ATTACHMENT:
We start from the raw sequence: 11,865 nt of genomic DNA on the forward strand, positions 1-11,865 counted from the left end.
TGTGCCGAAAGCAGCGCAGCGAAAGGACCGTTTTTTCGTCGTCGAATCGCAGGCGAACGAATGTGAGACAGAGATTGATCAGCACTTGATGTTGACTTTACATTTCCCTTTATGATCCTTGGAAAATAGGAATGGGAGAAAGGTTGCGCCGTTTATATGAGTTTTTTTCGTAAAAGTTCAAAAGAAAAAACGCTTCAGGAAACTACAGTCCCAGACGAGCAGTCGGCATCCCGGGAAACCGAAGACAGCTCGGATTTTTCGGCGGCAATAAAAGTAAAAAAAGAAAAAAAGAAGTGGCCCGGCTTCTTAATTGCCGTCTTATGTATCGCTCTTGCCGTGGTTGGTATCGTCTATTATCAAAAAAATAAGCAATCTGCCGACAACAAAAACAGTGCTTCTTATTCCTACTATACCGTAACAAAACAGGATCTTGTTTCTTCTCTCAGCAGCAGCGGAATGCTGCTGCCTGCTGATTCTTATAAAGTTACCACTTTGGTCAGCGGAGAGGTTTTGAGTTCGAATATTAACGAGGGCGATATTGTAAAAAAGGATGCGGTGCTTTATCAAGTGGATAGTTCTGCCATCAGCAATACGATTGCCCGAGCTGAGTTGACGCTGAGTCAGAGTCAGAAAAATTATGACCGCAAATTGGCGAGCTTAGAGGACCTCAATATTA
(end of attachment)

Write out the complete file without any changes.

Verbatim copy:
We start from the raw sequence: 11,865 nt of genomic DNA on the forward strand, positions 1-11,865 counted from the left end.
TGTGCCGAAAGCAGCGCAGCGAAAGGACCGTTTTTTCGTCGTCGAATCGCAGGCGAACGAATGTGAGACAGAGATTGATCAGCACTTGATGTTGACTTTACATTTCCCTTTATGATCCTTGGAAAATAGGAATGGGAGAAAGGTTGCGCCGTTTATATGAGTTTTTTTCGTAAAAGTTCAAAAGAAAAAACGCTTCAGGAAACTACAGTCCCAGACGAGCAGTCGGCATCCCGGGAAACCGAAGACAGCTCGGATTTTTCGGCGGCAATAAAAGTAAAAAAAGAAAAAAAGAAGTGGCCCGGCTTCTTAATTGCCGTCTTATGTATCGCTCTTGCCGTGGTTGGTATCGTCTATTATCAAAAAAATAAGCAATCTGCCGACAACAAAAACAGTGCTTCTTATTCCTACTATACCGTAACAAAACAGGATCTTGTTTCTTCTCTCAGCAGCAGCGGAATGCTGCTGCCTGCTGATTCTTATAAAGTTACCACTTTGGTCAGCGGAGAGGTTTTGAGTTCGAATATTAACGAGGGCGATATTGTAAAAAAGGATGCGGTGCTTTATCAAGTGGATAGTTCTGCCATCAGCAATACGATTGCCCGAGCTGAGTTGACGCTGAGTCAGAGTCAGAAAAATTATGACCGCAAATTGGCGAGCTTAGAGGACCTCAATATTA